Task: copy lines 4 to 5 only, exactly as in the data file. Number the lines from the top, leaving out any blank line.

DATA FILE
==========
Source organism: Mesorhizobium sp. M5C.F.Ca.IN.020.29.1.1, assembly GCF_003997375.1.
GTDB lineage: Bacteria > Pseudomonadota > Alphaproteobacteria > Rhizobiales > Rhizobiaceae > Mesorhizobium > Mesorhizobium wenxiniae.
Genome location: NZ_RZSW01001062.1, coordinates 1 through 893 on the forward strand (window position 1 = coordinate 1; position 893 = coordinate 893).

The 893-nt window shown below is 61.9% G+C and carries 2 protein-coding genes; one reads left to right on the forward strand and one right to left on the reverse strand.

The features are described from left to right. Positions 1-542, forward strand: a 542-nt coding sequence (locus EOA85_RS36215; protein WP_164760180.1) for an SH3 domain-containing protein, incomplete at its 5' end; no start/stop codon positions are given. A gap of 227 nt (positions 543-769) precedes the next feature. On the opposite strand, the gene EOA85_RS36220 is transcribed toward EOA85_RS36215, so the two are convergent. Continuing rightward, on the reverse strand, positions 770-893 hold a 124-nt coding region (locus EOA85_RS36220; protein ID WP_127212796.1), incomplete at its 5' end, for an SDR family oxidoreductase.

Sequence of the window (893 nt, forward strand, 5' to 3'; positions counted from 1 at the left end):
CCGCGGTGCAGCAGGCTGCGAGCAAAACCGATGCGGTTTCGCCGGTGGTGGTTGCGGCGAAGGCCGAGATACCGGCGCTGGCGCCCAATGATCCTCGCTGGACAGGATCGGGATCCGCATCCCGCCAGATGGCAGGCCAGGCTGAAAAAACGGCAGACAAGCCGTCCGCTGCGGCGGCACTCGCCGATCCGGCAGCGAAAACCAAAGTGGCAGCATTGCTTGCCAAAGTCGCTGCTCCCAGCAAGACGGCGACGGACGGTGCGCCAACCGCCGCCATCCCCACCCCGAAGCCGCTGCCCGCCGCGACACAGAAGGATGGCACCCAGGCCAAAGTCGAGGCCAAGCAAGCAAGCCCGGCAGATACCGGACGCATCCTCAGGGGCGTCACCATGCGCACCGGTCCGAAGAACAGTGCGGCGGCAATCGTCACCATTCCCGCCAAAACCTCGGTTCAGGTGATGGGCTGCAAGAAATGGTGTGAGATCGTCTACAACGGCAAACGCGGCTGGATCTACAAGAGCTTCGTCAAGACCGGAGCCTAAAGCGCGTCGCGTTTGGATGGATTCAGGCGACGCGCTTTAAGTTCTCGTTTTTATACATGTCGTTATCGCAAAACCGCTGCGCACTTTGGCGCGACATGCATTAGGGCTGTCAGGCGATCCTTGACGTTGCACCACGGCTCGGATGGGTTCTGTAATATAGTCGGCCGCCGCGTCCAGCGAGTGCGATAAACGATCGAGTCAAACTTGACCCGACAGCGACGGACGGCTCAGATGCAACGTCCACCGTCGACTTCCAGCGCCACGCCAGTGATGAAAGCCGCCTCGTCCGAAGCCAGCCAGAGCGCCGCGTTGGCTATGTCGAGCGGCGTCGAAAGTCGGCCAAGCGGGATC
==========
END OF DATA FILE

The 893-nt window shown below is 61.9% G+C and carries 2 protein-coding genes; one reads left to right on the forward strand and one right to left on the reverse strand.

The features are described from left to right. Positions 1-542, forward strand: a 542-nt coding sequence (locus EOA85_RS36215; protein WP_164760180.1) for an SH3 domain-containing protein, incomplete at its 5' end; no start/stop codon positions are given. A gap of 227 nt (positions 543-769) precedes the next feature. On the opposite strand, the gene EOA85_RS36220 is transcribed toward EOA85_RS36215, so the two are convergent. Continuing rightward, on the reverse strand, positions 770-893 hold a 124-nt coding region (locus EOA85_RS36220; protein ID WP_127212796.1), incomplete at its 5' end, for an SDR family oxidoreductase.